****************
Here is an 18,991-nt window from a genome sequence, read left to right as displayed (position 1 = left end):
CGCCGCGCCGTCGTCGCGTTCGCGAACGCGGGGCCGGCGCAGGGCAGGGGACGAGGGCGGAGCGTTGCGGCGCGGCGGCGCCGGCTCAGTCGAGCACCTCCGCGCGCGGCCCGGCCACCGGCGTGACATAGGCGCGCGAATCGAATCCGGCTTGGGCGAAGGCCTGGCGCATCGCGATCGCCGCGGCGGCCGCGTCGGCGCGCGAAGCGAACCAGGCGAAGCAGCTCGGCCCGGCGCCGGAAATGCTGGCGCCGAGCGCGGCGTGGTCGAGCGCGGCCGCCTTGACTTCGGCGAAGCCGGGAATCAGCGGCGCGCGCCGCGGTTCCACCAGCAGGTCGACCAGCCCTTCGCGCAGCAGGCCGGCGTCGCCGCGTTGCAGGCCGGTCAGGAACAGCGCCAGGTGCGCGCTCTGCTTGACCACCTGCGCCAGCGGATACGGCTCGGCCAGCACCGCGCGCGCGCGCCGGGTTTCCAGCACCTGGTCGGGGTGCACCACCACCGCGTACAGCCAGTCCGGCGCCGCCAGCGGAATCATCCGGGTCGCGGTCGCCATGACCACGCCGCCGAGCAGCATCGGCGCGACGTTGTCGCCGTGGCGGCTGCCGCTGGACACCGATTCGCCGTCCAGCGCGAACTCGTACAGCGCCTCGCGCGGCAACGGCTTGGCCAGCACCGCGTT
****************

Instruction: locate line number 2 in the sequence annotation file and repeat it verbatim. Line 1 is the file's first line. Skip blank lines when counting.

CGCCGCGCCGTCGTCGCGTTCGCGAACGCGGGGCCGGCGCAGGGCAGGGGACGAGGGCGGAGCGTTGCGGCGCGGCGGCGCCGGCTCAGTCGAGCACCTCCGCGCGCGGCCCGGCCACCGGCGTGACATAGGCGCGCGAATCGAATCCGGCTTGGGCGAAGGCCTGGCGCATCGCGATCGCCGCGGCGGCCGCGTCGGCGCGCGAAGCGAACCAGGCGAAGCAGCTCGGCCCGGCGCCGGAAATGCTGGCGCCGAGCGCGGCGTGGTCGAGCGCGGCCGCCTTGACTTCGGCGAAGCCGGGAATCAGCGGCGCGCGCCGCGGTTCCACCAGCAGGTCGACCAGCCCTTCGCGCAGCAGGCCGGCGTCGCCGCGTTGCAGGCCGGTCAGGAACAGCGCCAGGTGCGCGCTCTGCTTGACCACCTGCGCCAGCGGATACGGCTCGGCCAGCACCGCGCGCGCGCGCCGGGTTTCCAGCACCTGGTCGGGGTGCACCACCACCGCGTACAGCCAGTCCGGCGCCGCCAGCGGAATCATCCGGGTCGCGGTCGCCATGACCACGCCGCCGAGCAGCATCGGCGCGACGTTGTCGCCGTGGCGGCTGCCGCTGGACACCGATTCGCCGTCCAGCGCGAACTCGTACAGCGCCTCGCGCGGCAACGGCTTGGCCAGCACCGCGTT